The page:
There is very little scientific information on the nutritional composition of the diets of most of the 355 species of the diverse Psittacidae family.
A story from the pages of an old magazine provides the inspiration for a South American adventure.
Alan Lee is completing his PhD titled "Landscape Level Effects of Clay Licks on Parrot Abundance and Ecology" at Manchester Metropolitan University (UK).
The Guacamayo Project has become one of the broadest and deepest pieces of research in the study of wild macaws in the world. Its history and that of Rainforest Expeditions are intertwined.
Deep in the steamy Peruvian jungle, a macaw spreads her brilliant scarlet feathers over her three squirming chicks. She pokes her great beak out the door of the wooden box where she has made her nest and waits for her mate to return with food... http://www.sciencenewsforkids.org/2007/03/helping-the-cause-of-macaws-3
Santiago Duran leans toward us through the blazing heat of a Peruvian jungle at midday. “Years ago,” he recounts, his weathered hands absently swatting sandflies, “the men from the community used to go upriver to the big palm swamp. They would go in January, and take their machetes, and they would cut down the palms where the macaws had chicks. Thirty, forty nests at a time - they hardly thought twice, there were so many birds. And I tell you, the macaw stew we would eat…”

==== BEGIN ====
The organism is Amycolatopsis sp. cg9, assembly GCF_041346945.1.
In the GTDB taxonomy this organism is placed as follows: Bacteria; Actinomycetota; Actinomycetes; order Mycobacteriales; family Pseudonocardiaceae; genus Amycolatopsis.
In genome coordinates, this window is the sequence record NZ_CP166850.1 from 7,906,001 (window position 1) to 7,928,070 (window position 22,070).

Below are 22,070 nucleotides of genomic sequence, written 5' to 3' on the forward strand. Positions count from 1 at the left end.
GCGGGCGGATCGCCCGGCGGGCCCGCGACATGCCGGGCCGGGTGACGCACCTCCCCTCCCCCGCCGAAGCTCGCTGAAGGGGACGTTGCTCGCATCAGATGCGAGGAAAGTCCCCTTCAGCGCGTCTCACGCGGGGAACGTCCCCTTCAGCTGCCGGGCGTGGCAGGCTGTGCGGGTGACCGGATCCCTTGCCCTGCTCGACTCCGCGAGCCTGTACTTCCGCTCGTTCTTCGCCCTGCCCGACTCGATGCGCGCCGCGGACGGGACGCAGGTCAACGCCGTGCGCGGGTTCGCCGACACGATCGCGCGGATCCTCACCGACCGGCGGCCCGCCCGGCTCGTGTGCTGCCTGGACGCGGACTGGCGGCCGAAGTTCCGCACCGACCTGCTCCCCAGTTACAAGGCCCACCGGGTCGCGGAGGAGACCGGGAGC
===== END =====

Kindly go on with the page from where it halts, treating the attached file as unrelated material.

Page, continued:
The clay lick or Collpa at Tambopata Research Center is known as the largest avian lick in the world. The status as the largest holds for its physical size, number of species and number of individuals that use it on a daily basis. The lick at TRC is one of many that are scattered throughout Madre de Dios. In fact near TRC there are at least two other small areas that are frequently used by either birds or mammals. In addition there is a small clay lick in the forest near Posada Amazonas and another 4 or more areas along the river that are used by birds. Clay licks are an important part of tourism in Madre de Dios with most large tour companies in the Tambopata and Manu areas offering clay lick activities. The goal of this section is to introduce you soil eating by birds and mammals throughout the world and then explain some of what you see at TRC and Posada Amazonas.